Amy Krane: Yeah, neutrals are still really big in bedrooms by me. I agree with you in terms of calm greens, blues, lavenders and the neutrals- white, gray, beige. I think softness is the way to go. Generally, muted, light, cool, maybe dark colors too. So the big thing for me is to stay away from saturated high chroma bright colors. Unless you've got one of the handful of people like your doctor who wanted orange and my wife of a doctor who wanted orange. I would never go in that direction...

Amy Woolf: Right, right. Well, to be clear, my orange was very different than your orange. It was really, really pale. I mean, this is so personal. What makes people happy? What makes one person happy is gonna give the other person a seizure. I don't think I could wake up in an orange bedroom and I love orange. I'm a great fan of orange, but... Yeah, I need things to be really pretty tight in the bedroom, so... Serenity, serenity is key for me. You were talking about your bedroom with the wallpaper... The other walls are white. I'm also looking for wallpaper... Yes, I'm doing an accent wall in my house. And for me, what I'm finding really to be critical is that I want to paint the whole room the same color as the ground in the wallpaper. I don't want the contrast. I've got some architectural details that make that unappealing to me, and I also feel for me personally, that I want the continuity on all four walls. So it's been a real process to try to find a wallpaper design that I like that isn't too busy. That isn't too dramatic or loud. That's gonna support the fabrics that I want to use in the room and that also has a ground color that I could see using on all four walls. I've fallen in love with a couple of wallpapers. I've had Farrow and Ball Vert de Terre in my bedroom for the last two houses... For the last almost 20 years. Wow. It's my happy place, clearly. I keep trying to pivot away from it and I kinda can't. So I do believe I have finally found something... The green ground is a little different, a little lighter and a little yellower, which is fine. I'm happy with it, but boy, what a struggle that was.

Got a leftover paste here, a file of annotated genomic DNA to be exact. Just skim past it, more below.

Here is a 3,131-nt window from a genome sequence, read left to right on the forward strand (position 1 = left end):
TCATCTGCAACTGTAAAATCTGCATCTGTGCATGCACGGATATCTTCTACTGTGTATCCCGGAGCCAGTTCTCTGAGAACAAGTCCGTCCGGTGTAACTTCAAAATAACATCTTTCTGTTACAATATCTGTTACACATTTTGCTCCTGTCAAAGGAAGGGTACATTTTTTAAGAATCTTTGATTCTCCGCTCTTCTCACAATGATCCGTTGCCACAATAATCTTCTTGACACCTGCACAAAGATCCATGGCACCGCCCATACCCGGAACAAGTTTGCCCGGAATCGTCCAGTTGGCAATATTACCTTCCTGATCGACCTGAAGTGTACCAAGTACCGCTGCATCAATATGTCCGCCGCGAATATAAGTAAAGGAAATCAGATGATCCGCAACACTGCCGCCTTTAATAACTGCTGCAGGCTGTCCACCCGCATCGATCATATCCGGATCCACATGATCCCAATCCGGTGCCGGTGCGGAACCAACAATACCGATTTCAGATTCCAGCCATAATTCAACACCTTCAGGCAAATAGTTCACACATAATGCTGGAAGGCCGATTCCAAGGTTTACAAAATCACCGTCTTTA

Amy Krane: Okay, well, thanks for listening to this episode. We hope you've learned something about color for the built world.

Amy Woolf: In the next episode we'll talk a little bit more about bedrooms but we'll be focusing on kid's colors and how to navigate that fun, fun experience. If you want to hear us cover a particular topic just send an email to Let's talk paint color dot com and tell us what you'd like to hear. Thanks for listening.